Donald Trump has fallen further behind Hillary Clinton and now trails her by 8 points among likely voters, according to a new Reuters/Ipsos opinion poll, with 1 in 5 Republicans saying his vulgar comments about groping women disqualify him from the presidency.
The national tracking poll was launched after Sunday night’s second presidential debate, where Trump was pressed to explain his comments in a 2005 videotape about grabbing women’s genitalia. He described the remarks, which first surfaced on Friday, as “locker room” banter and apologized to Americans.
The poll released on Tuesday showed Clinton, the Democratic nominee, had increased her lead over Trump, the Republican nominee, to 8 percentage points on Monday from 5 points last week.
Trump was under pressure during Sunday’s debate to restore confidence in his struggling campaign after dozens of lawmakers repudiated him. He hammered Clinton’s handling of classified information while serving as secretary of state and referred to her as “the devil.” At one point, he said he would jail Clinton if he were president.
Among those who said they watched at least portions of the debate, 53 percent said Clinton won while 32 percent said Trump won. The results fell along partisan lines, however: 82 percent of Democrats felt Clinton won, while 68 percent of Republicans felt that Trump won.
Among likely voters who watched the debate, 48 percent said they supported Clinton while 38 percent supported Trump.
‘LOCKER ROOM TALK’
In the 2005 Access Hollywood video Trump boasted about making unwanted sexual advances toward women. “When you’re a star they let you do it,” he is heard saying.
Some 61 percent of those polled said that “lots of men” occasionally engage in similar conversations, and 46 percent, a plurality, said it was unfair to judge someone on conversations “that they did not intend for anyone else to hear.”
Most of those polled said they believe Trump is a sexist, but they were split on whether his comments disqualify him from being president. Some 42 percent of American adults, including 19 percent of registered Republicans, said Trump’s comments disqualified him, while 43 percent said they did not.
Among Republicans, 58 percent said they want Trump to remain atop their party’s ticket, and 68 percent said the Republican leadership should stand by him.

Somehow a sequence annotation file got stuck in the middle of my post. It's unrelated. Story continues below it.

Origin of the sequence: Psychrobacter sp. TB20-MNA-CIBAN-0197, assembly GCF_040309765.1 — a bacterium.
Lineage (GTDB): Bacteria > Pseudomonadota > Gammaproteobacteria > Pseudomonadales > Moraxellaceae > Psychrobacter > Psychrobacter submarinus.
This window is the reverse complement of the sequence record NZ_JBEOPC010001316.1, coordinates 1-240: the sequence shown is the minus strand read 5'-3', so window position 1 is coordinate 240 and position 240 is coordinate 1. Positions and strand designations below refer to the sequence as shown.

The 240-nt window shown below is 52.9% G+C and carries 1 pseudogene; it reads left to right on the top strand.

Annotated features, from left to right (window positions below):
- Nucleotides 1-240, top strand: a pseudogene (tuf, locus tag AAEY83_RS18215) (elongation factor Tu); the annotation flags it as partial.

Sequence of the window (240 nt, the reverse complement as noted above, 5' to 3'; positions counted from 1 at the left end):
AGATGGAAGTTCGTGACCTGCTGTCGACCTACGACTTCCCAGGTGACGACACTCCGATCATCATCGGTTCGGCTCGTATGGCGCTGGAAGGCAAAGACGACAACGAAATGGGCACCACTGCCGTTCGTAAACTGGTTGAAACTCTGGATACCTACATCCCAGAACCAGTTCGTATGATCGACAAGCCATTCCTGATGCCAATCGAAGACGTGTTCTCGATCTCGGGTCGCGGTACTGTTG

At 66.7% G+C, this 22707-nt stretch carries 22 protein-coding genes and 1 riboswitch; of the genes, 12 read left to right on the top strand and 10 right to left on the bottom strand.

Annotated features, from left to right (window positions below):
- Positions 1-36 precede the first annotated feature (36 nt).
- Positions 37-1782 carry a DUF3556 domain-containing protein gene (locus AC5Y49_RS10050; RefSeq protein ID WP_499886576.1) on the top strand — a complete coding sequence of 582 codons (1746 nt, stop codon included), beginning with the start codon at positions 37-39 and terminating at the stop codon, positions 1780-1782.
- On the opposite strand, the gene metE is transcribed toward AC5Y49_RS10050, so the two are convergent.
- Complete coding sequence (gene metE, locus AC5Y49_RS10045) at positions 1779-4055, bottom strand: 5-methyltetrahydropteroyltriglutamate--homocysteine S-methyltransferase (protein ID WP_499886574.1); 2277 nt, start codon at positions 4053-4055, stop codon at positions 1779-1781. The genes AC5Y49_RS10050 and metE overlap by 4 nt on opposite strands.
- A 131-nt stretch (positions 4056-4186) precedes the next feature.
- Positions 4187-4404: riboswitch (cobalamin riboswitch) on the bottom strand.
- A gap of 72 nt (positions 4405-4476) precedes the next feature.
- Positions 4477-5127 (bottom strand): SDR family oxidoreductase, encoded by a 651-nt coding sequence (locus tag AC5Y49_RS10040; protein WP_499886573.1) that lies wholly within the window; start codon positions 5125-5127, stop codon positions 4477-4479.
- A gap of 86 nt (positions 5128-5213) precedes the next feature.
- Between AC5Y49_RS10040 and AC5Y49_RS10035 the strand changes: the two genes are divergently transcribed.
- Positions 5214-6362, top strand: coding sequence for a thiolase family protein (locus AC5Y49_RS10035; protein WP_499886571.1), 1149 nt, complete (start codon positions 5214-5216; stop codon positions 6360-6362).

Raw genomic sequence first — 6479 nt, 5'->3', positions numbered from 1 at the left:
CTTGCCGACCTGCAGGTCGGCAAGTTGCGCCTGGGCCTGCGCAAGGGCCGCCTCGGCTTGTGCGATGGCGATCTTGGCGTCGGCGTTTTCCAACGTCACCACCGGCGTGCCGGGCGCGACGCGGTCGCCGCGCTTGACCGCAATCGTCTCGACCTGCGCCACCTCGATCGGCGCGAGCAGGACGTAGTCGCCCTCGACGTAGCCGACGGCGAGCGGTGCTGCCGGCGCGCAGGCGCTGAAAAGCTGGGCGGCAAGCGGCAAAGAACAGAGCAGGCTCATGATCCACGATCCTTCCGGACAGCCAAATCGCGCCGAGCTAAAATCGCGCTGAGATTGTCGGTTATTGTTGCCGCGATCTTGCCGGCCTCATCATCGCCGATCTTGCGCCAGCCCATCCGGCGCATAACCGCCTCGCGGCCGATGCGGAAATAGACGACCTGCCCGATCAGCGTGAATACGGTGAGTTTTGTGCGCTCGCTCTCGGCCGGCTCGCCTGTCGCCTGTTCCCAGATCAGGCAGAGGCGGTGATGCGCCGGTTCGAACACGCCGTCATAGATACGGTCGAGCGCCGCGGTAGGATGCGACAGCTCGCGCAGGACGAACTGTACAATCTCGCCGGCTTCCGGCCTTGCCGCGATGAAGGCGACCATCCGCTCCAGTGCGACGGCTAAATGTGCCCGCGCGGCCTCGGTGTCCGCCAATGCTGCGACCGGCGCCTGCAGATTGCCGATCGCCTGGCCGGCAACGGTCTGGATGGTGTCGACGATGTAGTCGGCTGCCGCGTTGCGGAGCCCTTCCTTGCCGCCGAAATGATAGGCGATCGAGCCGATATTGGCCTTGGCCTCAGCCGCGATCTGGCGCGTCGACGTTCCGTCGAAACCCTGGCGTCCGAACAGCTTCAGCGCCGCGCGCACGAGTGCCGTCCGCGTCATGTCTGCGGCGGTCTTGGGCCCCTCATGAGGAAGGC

The video doesn’t appear to have worsened Trump’s standing among women, who mostly had a low opinion of him already, according to Reuters/Ipsos polling over the past 12 months.
When asked to pick between the two candidates, about 44 percent of women chose Clinton while 29 percent selected Trump – roughly the same proportion as measured in polls conducted before the weekend.
Trump, however, appears to be shedding support among evangelicals, who are usually a wellspring of support for Republican presidential candidates. Monday’s poll showed that Trump had only a 1-point edge over Clinton among people who identified as evangelicals. That’s down from a 12-point advantage for Trump in July.
The Reuters/Ipsos poll is conducted online in English in all 50 states. The poll of 2,386 American adults included 1,839 people who watched the debates, 1,605 people who were considered likely voters due to their registration status, voting history and stated intention to vote in the election. Among the likely voters, the poll counted 798 Democrats and 586 Republicans.
The poll has a credibility interval, a measure of accuracy, of 2 percentage points for the entire group, 3 points for likely voters and the debate watchers, 4 points for Democrats and 5 points for Republicans.
National opinion polls have measured support for the candidates in different ways this year, yet most agree that Clinton is leading and that her advantage has strengthened as the general election approaches.
RealClearPolitics, which tracks most major opinion polls, shows Clinton ahead of Trump by an average of 7 percentage points, and that her lead has grown since the middle of September.
(Reporting by Chris Kahn, editing by Ross Colvin)